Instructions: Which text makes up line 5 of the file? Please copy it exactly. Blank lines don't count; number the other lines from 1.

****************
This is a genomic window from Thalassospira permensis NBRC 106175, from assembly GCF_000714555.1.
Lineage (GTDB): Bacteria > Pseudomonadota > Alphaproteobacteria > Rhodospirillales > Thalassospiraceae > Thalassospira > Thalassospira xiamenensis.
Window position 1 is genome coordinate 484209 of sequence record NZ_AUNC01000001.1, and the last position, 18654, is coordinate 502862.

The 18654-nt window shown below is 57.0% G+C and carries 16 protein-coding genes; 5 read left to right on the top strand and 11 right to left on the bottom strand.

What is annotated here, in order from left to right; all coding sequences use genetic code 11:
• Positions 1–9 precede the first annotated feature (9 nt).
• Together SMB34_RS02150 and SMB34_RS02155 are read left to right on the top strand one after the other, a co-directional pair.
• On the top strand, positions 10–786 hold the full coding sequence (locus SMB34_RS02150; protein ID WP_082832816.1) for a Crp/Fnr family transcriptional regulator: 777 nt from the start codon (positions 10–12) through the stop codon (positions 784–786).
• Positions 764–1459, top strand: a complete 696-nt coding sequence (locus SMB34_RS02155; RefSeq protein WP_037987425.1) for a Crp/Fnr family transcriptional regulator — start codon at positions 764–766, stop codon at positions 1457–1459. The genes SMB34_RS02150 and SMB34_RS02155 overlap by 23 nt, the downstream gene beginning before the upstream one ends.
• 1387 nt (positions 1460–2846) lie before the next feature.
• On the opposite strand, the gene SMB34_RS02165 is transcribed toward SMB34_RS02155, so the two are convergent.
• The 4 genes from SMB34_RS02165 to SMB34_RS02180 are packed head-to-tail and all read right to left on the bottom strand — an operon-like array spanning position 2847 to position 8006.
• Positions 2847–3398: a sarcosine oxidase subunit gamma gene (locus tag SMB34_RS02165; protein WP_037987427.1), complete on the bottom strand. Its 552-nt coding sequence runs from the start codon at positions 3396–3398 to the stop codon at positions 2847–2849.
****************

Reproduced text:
What is annotated here, in order from left to right; all coding sequences use genetic code 11: